Bill Gross Has Record $60 Billion Short Cash Bet Fed To Proceed With MBS Monetization

Bill Gross Has Record $60 Billion Short Cash Bet Fed To Proceed With MBS Monetization (ZeroHedge, Dec. 12, 2011):

Following the release of its November fund statistics, Pimco’s Total Return Fund has once again reaffirmed it is betting on imminent QE by the Fed in the form of MBS monetization, a trend it started two months ago as we pointed out. And with a record $60 billion short cash position, or 25% of the entire fund $242 billion AUM, they better be right this time (he did the same thing in Jan-Feb… that did not work out too well). It is amazing to consider that back in April, Gross was long $90 billion in cash: a $150 billion swing! The TRF’s 43% holdings of MBS is an increase of 5% compared to October, the most since December 2010, but still just half of the 86% held in February 2009 in expectation sof MBS monetizations by the Fed as part of QE 1. Just as notable is the near record effective fund duration, which at 7.46 was the second highest ever, just a modest drop from the 7.58 in October. What is most curious is that Gross, for the first time as far as our records go, is completely out of the 0-3 year maturity range. Which makes sense: after all the Fed has telegraphed there will be no money made in that band of rates until mid-2013, a deadline which will likely soon be extended.

Needless to say, this continued telegraphing of MBS as being the proud recipient of Fed purchase tickets has propmted Citi’s MBS strategist Inger Daniels to say that when the Fed announces QE3, it will “likely focus on agency MBS” and could see up to $700 billion by the end of 2012. Daniels forecasts that the Fed will make MBS balance sheet expansion based upon following constraints: i) must impact mortgage rates: while “difficult to quantify” impact of QE3, estimate $700b program may reduce primary mortgage rates ~25bps; ii) Fed ownership must not exceed 1/3 of fixed rate MBS market: $700b QE3 would result in balance sheet holding ~$1.527t of $4.629t fixed rate MBS market; iii) Coupon-by-coupon ownership not to exceed QE1 levels: by end of QE1 Fed held 77%, 66% of 30-yr 4s/4.5s, respectively. Could expand balance sheet by $700b and stay under 55% ownership of any 30-, 15-yr coupon and lastly, iv) Fed does not consume too large pct. of monthly issuance: $700b program lasting ~8-9 months would take down ~80% of gross issuance, was 100% of gross monthly issuance during QE1 (as summarized by Bloomberg). Naturally, Citi does not exclude Treasurys also being bought in tandem with MBS a la QE1.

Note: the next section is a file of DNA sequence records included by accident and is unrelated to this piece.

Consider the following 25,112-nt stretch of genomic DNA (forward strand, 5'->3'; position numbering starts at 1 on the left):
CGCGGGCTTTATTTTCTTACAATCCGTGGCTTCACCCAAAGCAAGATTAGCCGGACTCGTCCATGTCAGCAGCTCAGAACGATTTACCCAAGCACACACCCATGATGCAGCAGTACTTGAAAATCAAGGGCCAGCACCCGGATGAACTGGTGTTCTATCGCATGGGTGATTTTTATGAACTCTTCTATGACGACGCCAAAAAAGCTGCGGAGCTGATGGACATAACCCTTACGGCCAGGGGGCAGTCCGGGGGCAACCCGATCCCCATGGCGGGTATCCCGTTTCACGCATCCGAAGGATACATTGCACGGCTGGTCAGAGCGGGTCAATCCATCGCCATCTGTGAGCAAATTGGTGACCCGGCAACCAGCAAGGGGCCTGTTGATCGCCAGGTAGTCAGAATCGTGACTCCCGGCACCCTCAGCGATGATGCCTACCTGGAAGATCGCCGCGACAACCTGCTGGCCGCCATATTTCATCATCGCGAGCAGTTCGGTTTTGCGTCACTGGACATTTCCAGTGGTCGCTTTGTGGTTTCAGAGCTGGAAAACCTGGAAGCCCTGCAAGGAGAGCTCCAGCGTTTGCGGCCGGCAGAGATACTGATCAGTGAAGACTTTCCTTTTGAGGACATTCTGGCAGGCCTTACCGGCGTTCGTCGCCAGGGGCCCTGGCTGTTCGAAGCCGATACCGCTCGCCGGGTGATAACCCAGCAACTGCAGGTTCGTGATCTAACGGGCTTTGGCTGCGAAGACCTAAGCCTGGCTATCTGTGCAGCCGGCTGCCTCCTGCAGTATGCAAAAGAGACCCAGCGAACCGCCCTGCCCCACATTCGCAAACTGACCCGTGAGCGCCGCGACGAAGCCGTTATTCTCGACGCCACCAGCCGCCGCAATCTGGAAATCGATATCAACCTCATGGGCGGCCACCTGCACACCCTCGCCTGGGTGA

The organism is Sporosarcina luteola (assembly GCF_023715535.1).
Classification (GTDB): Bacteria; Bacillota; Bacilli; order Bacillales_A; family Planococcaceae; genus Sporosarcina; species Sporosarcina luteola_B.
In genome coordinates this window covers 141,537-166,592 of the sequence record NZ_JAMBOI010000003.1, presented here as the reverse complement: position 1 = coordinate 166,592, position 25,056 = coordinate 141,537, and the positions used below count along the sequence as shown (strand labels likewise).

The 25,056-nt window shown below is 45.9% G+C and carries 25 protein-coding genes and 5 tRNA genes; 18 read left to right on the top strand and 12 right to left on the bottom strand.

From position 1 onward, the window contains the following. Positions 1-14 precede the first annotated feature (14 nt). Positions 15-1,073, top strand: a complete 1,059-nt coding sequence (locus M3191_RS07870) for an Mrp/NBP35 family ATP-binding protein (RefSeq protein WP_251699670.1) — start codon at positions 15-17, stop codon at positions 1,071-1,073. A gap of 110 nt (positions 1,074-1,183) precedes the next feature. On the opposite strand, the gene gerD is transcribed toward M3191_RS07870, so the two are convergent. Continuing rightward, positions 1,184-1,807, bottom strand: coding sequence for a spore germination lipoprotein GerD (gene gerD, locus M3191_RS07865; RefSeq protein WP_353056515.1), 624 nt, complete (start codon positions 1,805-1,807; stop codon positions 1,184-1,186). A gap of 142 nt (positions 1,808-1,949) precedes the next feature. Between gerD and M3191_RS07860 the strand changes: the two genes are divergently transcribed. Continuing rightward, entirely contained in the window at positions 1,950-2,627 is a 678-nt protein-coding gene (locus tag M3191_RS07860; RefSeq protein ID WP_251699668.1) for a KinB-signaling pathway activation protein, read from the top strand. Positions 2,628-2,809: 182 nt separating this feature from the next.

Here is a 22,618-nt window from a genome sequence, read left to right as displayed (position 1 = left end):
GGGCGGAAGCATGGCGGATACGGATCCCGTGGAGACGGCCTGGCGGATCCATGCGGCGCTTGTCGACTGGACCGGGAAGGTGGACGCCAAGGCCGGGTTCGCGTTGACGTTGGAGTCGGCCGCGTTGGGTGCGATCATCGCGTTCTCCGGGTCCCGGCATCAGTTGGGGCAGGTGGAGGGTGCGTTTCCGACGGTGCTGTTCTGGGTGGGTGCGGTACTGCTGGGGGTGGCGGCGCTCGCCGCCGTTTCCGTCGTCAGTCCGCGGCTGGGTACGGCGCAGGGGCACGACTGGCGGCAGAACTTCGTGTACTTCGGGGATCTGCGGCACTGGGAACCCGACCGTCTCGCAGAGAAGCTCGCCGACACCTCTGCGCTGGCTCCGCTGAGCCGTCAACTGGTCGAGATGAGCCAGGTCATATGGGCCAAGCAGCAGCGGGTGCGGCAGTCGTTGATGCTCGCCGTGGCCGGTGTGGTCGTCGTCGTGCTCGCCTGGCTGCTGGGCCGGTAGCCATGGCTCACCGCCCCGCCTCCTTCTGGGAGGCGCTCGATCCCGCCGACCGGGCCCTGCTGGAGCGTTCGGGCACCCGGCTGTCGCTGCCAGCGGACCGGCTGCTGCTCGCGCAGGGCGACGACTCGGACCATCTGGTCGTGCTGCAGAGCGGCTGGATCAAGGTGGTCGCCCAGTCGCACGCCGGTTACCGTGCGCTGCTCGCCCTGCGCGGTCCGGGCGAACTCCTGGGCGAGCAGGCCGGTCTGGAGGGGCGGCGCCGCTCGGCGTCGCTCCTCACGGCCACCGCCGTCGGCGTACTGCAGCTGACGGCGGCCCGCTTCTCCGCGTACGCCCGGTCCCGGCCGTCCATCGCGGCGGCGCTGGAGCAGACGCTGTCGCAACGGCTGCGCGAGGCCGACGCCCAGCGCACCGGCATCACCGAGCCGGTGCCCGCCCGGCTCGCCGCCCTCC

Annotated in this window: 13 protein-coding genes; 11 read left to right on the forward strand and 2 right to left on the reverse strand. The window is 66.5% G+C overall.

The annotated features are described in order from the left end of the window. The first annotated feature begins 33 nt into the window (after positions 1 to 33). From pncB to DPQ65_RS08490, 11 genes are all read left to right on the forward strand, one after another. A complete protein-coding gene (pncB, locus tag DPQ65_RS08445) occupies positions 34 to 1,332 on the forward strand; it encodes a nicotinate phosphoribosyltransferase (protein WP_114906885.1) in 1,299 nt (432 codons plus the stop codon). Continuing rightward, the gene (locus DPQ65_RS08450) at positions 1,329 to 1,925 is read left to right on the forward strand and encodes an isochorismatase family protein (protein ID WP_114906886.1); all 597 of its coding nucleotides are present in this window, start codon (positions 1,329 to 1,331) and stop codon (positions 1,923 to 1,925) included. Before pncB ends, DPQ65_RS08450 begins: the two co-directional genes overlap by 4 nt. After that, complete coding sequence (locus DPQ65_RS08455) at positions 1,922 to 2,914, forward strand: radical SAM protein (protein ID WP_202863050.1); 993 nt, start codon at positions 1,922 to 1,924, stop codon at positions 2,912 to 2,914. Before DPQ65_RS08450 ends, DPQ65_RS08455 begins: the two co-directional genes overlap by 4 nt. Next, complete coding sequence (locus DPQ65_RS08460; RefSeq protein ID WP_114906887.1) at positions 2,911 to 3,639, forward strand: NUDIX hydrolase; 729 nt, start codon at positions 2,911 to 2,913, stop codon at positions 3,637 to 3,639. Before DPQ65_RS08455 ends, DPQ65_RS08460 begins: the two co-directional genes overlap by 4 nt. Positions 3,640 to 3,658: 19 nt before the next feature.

In the meantime, here is the stunning portfolio snapshot of Gross, and his duration distribution. Can you say “all in”?

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